Without going into specifics, the congressman said he had “a lot of friends over there” and was working with the Egyptian embassy and with the ambassador personally. “I’ve agreed to make my case in person if that would be helpful,” he said.

College Point pig heads for greener pastures

From the Daily News:

A friendly, 58-pound pig - plucked off a Queens street on Father's Day - is heading to greener pastures.

The stray swine, named Wilbur by the city's Animal Care & Control staff, was found wandering around 31st Ave. and College Point Blvd. in College Point.

Police easily corralled the porky pedestrian into a carrier and brought him to ACC's Manhattan shelter.

"The pig cooperated," said ACC spokesman Richard Gentles. "He was unharmed and uninjured, but he was dirty and smelled like grease and oil."

While uncommon, it's not unheard of for cops and animal control officers to wrangle sheep, cows, goats and other unusual critters off city streets. Some are escapees from livestock markets while others are pets.

Gentles said Wilbur won't find his way on to someone's dinner plate. Instead, he is going to live at a sanctuary outside the city.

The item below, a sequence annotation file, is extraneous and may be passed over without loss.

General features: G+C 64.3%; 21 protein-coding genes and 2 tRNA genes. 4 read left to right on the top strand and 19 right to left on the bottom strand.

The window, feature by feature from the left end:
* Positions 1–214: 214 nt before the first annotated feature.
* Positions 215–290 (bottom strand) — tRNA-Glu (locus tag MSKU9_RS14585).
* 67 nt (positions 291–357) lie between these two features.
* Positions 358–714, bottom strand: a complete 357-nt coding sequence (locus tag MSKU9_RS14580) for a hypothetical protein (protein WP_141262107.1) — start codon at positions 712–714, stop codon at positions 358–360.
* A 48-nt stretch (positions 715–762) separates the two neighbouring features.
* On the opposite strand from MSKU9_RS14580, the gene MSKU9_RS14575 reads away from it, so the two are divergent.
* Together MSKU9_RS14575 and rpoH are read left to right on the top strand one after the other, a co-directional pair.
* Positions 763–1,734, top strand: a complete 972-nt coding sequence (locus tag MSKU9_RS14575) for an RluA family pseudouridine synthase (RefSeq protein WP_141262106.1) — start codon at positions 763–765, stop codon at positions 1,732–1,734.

Also, the Queens County Farm Museum has stopped selling pork.

Citytime scandal just keeps getting worse

From CBS New York:

Authorities now estimate more than $600 million that New York City paid for the “CityTime“‘ automated payroll project was directly or indirectly tainted.

U.S. Attorney Preet Bharara says it is truly jaw dropping. Prosecutors had previously put the figure at about $85 million.

“Unfortunately, in just a few months since the first announcement of arrests, we have developed evidence that the corruption on CityTime was epic in duration, magnitude and scope,” Bharara said on Monday.

The new estimate came as federal prosecutors and the New York City Department of Investigation announced more charges in the case.